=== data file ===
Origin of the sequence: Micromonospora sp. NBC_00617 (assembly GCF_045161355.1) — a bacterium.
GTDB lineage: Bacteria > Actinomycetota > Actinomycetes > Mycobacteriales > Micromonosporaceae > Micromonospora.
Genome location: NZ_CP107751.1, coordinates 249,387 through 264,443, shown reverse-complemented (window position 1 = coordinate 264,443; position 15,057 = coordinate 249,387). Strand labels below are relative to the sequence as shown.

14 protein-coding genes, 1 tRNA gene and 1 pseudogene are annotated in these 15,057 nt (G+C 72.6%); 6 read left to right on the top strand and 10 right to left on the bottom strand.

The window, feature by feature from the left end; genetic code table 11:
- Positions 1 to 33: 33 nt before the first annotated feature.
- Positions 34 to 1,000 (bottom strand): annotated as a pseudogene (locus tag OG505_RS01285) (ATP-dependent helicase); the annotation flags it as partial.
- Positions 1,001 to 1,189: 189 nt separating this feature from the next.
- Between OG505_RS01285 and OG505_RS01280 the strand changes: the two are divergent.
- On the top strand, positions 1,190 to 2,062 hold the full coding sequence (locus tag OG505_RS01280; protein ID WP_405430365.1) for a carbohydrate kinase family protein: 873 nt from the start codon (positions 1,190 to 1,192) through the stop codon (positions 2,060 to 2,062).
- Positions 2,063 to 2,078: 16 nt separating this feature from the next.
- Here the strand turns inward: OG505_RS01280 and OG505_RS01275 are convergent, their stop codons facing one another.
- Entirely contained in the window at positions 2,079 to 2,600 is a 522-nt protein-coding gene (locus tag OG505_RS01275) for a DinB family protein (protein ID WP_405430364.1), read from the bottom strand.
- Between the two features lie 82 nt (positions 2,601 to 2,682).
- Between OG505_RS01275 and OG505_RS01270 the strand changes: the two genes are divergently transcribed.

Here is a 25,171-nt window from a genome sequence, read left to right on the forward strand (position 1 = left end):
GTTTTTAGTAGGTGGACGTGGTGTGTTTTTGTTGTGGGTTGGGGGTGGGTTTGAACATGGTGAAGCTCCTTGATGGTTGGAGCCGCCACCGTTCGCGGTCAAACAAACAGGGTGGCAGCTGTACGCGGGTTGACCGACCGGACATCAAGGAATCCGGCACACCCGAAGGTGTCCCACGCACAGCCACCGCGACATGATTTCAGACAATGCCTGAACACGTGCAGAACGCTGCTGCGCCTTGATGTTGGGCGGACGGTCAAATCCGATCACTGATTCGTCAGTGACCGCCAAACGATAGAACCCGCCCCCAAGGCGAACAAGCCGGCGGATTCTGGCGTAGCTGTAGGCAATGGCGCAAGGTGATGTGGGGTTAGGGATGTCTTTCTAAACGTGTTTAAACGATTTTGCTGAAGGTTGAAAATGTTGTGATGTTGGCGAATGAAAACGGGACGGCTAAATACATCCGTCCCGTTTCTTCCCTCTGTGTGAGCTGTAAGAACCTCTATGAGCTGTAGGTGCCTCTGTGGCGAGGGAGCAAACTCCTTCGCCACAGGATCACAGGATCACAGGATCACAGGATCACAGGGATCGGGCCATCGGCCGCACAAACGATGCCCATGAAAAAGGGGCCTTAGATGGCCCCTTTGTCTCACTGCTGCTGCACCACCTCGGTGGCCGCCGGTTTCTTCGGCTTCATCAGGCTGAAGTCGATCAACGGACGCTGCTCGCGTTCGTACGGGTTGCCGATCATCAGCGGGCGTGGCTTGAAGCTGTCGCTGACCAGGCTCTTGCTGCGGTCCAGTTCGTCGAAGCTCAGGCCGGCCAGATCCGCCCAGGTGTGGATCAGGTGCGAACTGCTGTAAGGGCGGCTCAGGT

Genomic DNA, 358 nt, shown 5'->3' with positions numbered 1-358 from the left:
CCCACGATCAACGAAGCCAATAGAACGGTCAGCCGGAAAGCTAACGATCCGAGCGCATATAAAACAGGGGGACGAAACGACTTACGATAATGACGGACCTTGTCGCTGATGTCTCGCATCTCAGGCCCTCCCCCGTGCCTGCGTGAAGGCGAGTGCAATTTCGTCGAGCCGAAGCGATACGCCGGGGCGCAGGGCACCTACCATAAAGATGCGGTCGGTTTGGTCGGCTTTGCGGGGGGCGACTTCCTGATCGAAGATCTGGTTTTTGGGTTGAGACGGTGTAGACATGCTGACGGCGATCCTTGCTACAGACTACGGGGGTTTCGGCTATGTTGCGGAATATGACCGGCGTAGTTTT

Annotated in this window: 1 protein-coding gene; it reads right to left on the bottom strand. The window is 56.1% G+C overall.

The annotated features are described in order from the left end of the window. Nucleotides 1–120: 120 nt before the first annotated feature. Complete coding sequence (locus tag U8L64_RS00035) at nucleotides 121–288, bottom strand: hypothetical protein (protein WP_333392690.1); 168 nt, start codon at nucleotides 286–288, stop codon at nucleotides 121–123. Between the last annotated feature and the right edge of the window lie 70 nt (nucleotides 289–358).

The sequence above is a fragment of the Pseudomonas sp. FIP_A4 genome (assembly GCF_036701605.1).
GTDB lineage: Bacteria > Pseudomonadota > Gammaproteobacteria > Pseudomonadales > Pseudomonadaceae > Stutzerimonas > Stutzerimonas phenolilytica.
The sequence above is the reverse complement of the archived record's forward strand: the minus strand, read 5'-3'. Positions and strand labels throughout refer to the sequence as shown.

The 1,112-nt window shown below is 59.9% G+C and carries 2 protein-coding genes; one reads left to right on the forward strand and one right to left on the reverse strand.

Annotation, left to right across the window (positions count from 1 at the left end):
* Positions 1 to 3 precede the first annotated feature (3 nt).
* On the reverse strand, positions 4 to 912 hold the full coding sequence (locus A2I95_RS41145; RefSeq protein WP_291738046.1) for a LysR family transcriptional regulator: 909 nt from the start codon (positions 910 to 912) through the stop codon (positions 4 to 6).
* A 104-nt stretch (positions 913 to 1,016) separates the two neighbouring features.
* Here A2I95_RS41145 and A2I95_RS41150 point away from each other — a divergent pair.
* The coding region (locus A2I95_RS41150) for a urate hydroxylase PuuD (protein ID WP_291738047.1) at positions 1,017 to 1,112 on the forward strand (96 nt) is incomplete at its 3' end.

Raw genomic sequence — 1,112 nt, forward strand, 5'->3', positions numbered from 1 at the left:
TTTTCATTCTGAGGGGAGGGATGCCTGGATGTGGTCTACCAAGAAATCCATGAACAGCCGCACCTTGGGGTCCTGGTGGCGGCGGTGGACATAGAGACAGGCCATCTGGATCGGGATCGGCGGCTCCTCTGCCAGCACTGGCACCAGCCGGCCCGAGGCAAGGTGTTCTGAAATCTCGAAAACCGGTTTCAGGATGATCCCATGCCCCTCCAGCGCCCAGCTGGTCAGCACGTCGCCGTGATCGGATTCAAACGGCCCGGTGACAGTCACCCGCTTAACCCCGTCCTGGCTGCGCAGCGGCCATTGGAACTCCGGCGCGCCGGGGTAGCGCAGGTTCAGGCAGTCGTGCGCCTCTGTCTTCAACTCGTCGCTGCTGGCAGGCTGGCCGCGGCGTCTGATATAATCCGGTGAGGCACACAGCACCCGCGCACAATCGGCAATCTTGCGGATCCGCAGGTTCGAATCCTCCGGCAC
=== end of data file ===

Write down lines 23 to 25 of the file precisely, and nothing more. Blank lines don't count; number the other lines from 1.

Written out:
GTDB lineage: Bacteria > Pseudomonadota > Gammaproteobacteria > Pseudomonadales > Pseudomonadaceae > Stutzerimonas > Stutzerimonas phenolilytica.
The sequence above is the reverse complement of the archived record's forward strand: the minus strand, read 5'-3'. Positions and strand labels throughout refer to the sequence as shown.

The 1,112-nt window shown below is 59.9% G+C and carries 2 protein-coding genes; one reads left to right on the forward strand and one right to left on the reverse strand.